Howard Chapman

Full speed ahead for HS2 or should it be stopped in its tracks?

  • 25 Sep 2015

As land is already being prepared around Crewe for the home of HS2, China is being asked to join UK bidders for the first £11.8bn of contracts.

Phase 1 construction of HS2 could begin in 2017. This will construct the line to cut travel time between London and Birmingham from 81 minutes to 49 minutes.

The CIOB reported on Chancellor George Osborne’s visit to Chengdu, China, to officially open the bidding process for this hugely controversial mega infrastructure project.

A ‘HS2 partnering day’ for British and Chinese firms will explore teaming up on bids for contracts, not least because China has vast experience in building a high-speed rail network, including more than 10,000km in less than 10 years. That’s more than the entire European Union network – and at less than two-thirds the cost. More here on why China can build high speed rail so cheaply.

But not everyone believes HS2 should go ahead.

For example, Penny Gaines, from the pressure group ‘Stop HS2’, laments that “Far from HS2 being good for British business, it looks like the Chancellor is turning it into a way of diverting British taxpayers’ money to the coffers of Chinese construction firms”.

I would like to offer this opportunity for you to comment on HS2. Should we welcome help in fast-tracking HS2 or should it be stopped in its tracks?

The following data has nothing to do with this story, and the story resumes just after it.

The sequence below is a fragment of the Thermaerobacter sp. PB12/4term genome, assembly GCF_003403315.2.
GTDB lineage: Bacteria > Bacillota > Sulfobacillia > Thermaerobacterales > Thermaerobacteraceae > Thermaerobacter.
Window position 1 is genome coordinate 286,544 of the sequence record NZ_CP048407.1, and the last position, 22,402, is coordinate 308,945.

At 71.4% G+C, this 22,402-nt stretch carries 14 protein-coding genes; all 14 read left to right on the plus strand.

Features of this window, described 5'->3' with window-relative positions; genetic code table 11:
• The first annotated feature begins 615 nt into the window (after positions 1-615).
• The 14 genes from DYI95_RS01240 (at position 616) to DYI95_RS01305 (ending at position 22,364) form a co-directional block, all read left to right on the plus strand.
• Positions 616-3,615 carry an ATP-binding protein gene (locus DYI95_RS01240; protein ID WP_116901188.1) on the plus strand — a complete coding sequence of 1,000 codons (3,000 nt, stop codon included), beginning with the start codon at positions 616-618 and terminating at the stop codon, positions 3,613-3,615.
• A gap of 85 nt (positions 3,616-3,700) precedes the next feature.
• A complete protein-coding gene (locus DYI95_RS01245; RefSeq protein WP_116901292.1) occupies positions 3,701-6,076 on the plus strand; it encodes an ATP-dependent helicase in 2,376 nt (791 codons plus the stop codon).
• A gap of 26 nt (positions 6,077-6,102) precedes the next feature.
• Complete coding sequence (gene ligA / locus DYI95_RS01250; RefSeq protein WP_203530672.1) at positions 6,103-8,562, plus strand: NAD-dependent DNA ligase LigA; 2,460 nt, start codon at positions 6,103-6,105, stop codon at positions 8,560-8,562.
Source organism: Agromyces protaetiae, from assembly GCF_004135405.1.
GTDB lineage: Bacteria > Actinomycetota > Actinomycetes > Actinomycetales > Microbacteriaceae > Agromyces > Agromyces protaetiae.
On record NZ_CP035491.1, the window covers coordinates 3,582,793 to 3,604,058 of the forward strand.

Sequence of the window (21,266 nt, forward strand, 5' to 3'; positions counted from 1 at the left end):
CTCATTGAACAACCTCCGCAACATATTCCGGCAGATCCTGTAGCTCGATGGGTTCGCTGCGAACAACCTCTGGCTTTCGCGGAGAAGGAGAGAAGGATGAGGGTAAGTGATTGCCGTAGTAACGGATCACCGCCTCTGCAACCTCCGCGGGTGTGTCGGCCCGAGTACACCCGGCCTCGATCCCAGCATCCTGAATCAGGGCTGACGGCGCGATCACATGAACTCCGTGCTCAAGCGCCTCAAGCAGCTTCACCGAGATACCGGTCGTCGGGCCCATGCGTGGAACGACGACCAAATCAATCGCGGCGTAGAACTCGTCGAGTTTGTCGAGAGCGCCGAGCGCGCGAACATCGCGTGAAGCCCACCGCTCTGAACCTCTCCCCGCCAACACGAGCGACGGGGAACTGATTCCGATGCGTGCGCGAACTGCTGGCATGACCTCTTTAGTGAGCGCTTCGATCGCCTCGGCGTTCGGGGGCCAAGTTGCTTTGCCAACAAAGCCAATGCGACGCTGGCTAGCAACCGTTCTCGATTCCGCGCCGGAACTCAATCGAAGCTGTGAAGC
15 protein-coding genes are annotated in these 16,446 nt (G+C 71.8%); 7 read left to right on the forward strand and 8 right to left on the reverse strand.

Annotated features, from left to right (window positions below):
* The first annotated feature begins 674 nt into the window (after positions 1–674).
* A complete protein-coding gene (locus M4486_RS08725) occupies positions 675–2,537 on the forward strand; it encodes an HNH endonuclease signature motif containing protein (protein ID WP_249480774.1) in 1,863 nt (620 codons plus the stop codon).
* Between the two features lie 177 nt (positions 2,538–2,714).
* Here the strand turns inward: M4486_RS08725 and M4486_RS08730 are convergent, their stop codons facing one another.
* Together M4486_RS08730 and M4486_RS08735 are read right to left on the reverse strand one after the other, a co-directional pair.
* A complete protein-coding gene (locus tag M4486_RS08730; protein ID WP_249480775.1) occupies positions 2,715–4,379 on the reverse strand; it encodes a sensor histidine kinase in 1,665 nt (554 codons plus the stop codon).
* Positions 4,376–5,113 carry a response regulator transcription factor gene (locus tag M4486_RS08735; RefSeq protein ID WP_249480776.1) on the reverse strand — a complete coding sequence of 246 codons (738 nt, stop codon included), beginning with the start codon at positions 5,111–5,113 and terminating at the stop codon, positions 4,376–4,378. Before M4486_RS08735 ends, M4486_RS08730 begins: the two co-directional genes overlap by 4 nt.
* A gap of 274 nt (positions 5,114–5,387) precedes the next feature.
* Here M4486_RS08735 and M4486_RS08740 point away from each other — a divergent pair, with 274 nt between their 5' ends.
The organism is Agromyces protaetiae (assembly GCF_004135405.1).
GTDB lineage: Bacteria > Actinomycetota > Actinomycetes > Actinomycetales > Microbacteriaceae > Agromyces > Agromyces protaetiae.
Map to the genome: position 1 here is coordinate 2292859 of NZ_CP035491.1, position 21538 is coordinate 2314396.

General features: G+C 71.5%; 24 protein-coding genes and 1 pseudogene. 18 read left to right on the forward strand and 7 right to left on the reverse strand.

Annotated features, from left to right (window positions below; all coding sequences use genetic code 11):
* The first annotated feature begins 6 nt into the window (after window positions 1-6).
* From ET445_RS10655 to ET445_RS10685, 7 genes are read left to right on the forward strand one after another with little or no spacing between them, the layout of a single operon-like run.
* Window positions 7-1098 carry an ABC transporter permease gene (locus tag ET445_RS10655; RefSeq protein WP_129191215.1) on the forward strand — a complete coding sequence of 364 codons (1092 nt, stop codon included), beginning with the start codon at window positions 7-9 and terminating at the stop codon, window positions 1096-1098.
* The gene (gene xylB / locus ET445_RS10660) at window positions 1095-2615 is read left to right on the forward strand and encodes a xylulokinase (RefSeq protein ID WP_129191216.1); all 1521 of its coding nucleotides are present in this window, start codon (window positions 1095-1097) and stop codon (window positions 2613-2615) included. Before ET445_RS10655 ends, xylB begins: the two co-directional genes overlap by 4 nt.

2 comments on “Full speed ahead for HS2 or should it be stopped in its tracks?

  • Comments from Alasdair Reisner chief executive of the Civil Engineering Contractors Association, writing in Construction News

    So is this the beginning of the great Chinese takeaway? Are the UK’s hardworking contractors going to be edged out in favour of lower-cost bidders from halfway round the world? I’m not so sure. For one, the very fact that this offer was made as the contracts were being opened for bidding suggests Chinese firms would have to get their skates on if they want to pitch for the work. In the past two years we have seen many companies from around the UK and Europe confirm their interest in HS2. Yet there has been almost nothing from potential Chinese bidders.

    It has been argued that the UK would need Chinese contractors given their extensive experience in high-speed rail at home. While it is true that China has been the dominant player in this market in recent years, it is not the case that the consortia preparing to enter the fray are without any knowledge. Our UK contractors have teamed up with European colleagues that will bring extensive high-speed experience with them across the Channel.

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